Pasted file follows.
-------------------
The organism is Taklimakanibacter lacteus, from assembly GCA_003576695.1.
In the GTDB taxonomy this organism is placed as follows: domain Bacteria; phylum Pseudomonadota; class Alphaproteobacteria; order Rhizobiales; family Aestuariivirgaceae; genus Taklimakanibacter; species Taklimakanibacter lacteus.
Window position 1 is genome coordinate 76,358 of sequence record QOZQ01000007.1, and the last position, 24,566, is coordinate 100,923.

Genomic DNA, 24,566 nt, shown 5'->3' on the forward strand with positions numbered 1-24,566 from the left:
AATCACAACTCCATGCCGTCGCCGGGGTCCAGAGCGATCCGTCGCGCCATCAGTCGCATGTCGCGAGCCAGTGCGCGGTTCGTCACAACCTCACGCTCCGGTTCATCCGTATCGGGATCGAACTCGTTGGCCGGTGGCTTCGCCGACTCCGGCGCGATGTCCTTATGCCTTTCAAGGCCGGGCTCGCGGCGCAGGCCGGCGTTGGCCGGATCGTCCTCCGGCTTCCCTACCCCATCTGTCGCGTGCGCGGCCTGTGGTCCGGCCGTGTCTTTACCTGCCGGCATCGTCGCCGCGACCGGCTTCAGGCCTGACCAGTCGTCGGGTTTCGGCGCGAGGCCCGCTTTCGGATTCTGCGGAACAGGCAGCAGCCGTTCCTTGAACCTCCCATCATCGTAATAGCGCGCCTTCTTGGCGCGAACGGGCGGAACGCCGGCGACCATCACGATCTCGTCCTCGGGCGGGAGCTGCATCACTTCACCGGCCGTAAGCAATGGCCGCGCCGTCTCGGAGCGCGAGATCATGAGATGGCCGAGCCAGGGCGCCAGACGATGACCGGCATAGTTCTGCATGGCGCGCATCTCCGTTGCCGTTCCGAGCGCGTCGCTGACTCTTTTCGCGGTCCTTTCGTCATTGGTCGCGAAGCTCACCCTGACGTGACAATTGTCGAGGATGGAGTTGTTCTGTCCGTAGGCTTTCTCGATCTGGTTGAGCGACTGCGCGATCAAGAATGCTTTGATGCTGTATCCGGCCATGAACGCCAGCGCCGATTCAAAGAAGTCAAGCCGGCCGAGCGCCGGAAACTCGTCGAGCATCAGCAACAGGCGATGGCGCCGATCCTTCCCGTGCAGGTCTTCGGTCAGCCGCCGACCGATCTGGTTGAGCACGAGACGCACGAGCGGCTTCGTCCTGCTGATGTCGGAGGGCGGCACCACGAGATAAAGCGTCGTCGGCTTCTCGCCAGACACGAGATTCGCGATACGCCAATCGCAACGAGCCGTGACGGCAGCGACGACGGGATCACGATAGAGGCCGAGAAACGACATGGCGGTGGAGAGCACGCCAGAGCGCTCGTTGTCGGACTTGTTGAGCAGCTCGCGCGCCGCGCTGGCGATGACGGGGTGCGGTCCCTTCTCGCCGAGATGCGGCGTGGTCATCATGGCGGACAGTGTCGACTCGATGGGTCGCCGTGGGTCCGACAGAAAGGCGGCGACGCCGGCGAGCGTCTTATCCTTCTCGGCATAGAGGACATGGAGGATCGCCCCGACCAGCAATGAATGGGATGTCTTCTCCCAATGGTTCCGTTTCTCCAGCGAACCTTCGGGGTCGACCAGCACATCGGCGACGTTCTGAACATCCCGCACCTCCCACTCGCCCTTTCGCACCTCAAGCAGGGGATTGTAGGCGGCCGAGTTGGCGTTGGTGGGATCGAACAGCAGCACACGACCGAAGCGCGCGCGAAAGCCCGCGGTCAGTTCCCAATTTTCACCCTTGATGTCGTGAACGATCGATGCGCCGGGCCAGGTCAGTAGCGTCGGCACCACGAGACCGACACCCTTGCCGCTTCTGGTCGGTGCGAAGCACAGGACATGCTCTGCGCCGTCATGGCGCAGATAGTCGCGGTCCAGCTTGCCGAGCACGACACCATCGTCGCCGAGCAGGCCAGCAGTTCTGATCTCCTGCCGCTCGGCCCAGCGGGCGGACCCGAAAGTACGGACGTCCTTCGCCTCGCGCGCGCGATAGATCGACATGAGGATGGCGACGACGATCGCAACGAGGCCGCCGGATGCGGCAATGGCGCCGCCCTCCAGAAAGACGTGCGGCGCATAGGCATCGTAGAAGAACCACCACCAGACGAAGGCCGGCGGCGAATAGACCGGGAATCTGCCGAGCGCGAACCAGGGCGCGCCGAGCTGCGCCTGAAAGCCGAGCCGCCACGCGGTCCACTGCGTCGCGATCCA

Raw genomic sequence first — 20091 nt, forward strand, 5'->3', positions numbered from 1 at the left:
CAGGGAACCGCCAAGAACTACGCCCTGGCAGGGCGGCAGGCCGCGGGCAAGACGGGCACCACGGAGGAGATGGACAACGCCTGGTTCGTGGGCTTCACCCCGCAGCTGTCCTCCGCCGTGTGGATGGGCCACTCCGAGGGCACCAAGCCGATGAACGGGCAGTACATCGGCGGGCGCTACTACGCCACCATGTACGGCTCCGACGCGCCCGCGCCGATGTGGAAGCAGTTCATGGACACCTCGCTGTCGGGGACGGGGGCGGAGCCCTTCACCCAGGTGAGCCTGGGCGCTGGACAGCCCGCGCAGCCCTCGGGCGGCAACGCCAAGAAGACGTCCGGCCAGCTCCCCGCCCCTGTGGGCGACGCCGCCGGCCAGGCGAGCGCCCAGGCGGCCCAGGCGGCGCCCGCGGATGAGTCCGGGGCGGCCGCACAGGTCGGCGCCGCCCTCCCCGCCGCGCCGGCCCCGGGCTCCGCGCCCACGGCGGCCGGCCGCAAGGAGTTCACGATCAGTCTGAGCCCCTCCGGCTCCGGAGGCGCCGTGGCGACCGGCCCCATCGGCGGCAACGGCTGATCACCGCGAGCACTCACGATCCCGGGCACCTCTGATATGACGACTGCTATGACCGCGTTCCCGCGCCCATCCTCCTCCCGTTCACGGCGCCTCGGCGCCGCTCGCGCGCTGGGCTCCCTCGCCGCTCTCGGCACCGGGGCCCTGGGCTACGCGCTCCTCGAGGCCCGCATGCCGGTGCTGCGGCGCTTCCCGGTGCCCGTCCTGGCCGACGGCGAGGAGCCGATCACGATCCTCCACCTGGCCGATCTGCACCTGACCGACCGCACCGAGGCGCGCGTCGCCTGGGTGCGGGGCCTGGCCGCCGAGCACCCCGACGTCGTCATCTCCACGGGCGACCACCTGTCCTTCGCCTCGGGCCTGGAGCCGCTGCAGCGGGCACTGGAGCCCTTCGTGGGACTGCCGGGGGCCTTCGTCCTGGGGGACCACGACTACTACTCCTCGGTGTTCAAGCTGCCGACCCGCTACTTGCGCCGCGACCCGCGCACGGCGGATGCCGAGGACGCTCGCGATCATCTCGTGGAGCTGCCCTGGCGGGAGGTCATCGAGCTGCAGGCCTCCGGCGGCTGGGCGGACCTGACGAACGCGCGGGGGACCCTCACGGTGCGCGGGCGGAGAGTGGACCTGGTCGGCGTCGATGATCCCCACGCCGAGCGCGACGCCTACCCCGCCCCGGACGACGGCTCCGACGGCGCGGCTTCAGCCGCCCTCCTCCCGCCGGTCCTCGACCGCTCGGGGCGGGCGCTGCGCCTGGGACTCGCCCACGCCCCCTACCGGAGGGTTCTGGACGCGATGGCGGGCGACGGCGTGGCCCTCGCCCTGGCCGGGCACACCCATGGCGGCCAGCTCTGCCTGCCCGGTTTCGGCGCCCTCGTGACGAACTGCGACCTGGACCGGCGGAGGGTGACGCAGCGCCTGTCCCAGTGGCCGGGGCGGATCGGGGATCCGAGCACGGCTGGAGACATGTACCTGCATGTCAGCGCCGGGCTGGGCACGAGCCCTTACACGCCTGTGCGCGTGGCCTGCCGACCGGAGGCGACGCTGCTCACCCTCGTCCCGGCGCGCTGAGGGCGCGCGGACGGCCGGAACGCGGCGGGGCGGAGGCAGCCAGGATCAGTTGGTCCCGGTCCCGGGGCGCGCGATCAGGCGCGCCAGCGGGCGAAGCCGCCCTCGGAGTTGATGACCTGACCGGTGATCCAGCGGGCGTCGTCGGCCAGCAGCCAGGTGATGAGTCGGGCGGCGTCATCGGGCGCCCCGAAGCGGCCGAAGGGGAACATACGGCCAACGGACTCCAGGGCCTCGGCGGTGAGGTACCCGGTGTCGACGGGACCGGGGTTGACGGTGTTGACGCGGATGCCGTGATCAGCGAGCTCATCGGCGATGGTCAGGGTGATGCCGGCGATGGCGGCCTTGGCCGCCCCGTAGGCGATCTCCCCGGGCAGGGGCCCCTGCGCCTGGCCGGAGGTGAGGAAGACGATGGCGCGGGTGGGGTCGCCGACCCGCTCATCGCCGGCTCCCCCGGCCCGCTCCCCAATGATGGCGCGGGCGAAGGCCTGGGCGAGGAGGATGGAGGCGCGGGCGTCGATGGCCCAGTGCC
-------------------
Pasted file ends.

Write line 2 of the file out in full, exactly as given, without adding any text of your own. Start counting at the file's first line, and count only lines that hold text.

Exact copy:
In the GTDB taxonomy this organism is placed as follows: domain Bacteria; phylum Pseudomonadota; class Alphaproteobacteria; order Rhizobiales; family Aestuariivirgaceae; genus Taklimakanibacter; species Taklimakanibacter lacteus.